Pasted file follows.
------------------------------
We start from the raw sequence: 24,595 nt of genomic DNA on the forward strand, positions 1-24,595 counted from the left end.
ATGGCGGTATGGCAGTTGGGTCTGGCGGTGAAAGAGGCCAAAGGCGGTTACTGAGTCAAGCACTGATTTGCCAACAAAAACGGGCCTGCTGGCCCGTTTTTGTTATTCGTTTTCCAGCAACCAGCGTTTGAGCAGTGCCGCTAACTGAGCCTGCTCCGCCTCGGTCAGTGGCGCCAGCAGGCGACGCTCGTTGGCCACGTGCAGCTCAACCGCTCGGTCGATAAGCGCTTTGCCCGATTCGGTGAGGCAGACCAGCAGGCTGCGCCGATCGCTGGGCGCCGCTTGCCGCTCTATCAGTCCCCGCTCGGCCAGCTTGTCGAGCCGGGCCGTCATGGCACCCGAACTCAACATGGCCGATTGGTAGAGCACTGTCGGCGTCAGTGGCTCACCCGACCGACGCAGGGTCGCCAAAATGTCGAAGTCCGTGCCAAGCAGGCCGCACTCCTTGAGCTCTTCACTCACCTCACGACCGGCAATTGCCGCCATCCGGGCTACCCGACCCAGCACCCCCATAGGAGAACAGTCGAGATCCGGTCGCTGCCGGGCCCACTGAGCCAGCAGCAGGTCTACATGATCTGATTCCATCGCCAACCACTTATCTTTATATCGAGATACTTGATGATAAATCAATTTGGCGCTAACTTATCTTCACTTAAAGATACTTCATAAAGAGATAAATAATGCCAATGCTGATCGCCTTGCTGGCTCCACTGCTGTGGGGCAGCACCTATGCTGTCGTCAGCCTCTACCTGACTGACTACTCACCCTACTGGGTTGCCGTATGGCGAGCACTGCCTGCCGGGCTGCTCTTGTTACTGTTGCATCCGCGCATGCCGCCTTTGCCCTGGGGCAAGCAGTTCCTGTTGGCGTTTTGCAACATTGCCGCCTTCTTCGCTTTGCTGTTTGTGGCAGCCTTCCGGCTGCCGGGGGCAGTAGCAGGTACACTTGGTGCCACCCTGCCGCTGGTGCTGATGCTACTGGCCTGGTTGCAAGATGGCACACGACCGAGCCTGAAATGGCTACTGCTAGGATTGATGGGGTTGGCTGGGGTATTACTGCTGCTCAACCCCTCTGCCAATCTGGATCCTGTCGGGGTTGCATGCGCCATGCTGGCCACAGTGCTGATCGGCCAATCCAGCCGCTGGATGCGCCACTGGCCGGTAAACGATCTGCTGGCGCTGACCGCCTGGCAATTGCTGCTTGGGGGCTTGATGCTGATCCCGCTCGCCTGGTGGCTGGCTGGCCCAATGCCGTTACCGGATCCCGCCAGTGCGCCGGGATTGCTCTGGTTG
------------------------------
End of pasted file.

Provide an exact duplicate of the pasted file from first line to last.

We start from the raw sequence: 24,595 nt of genomic DNA on the forward strand, positions 1-24,595 counted from the left end.
ATGGCGGTATGGCAGTTGGGTCTGGCGGTGAAAGAGGCCAAAGGCGGTTACTGAGTCAAGCACTGATTTGCCAACAAAAACGGGCCTGCTGGCCCGTTTTTGTTATTCGTTTTCCAGCAACCAGCGTTTGAGCAGTGCCGCTAACTGAGCCTGCTCCGCCTCGGTCAGTGGCGCCAGCAGGCGACGCTCGTTGGCCACGTGCAGCTCAACCGCTCGGTCGATAAGCGCTTTGCCCGATTCGGTGAGGCAGACCAGCAGGCTGCGCCGATCGCTGGGCGCCGCTTGCCGCTCTATCAGTCCCCGCTCGGCCAGCTTGTCGAGCCGGGCCGTCATGGCACCCGAACTCAACATGGCCGATTGGTAGAGCACTGTCGGCGTCAGTGGCTCACCCGACCGACGCAGGGTCGCCAAAATGTCGAAGTCCGTGCCAAGCAGGCCGCACTCCTTGAGCTCTTCACTCACCTCACGACCGGCAATTGCCGCCATCCGGGCTACCCGACCCAGCACCCCCATAGGAGAACAGTCGAGATCCGGTCGCTGCCGGGCCCACTGAGCCAGCAGCAGGTCTACATGATCTGATTCCATCGCCAACCACTTATCTTTATATCGAGATACTTGATGATAAATCAATTTGGCGCTAACTTATCTTCACTTAAAGATACTTCATAAAGAGATAAATAATGCCAATGCTGATCGCCTTGCTGGCTCCACTGCTGTGGGGCAGCACCTATGCTGTCGTCAGCCTCTACCTGACTGACTACTCACCCTACTGGGTTGCCGTATGGCGAGCACTGCCTGCCGGGCTGCTCTTGTTACTGTTGCATCCGCGCATGCCGCCTTTGCCCTGGGGCAAGCAGTTCCTGTTGGCGTTTTGCAACATTGCCGCCTTCTTCGCTTTGCTGTTTGTGGCAGCCTTCCGGCTGCCGGGGGCAGTAGCAGGTACACTTGGTGCCACCCTGCCGCTGGTGCTGATGCTACTGGCCTGGTTGCAAGATGGCACACGACCGAGCCTGAAATGGCTACTGCTAGGATTGATGGGGTTGGCTGGGGTATTACTGCTGCTCAACCCCTCTGCCAATCTGGATCCTGTCGGGGTTGCATGCGCCATGCTGGCCACAGTGCTGATCGGCCAATCCAGCCGCTGGATGCGCCACTGGCCGGTAAACGATCTGCTGGCGCTGACCGCCTGGCAATTGCTGCTTGGGGGCTTGATGCTGATCCCGCTCGCCTGGTGGCTGGCTGGCCCAATGCCGTTACCGGATCCCGCCAGTGCGCCGGGATTGCTCTGGTTG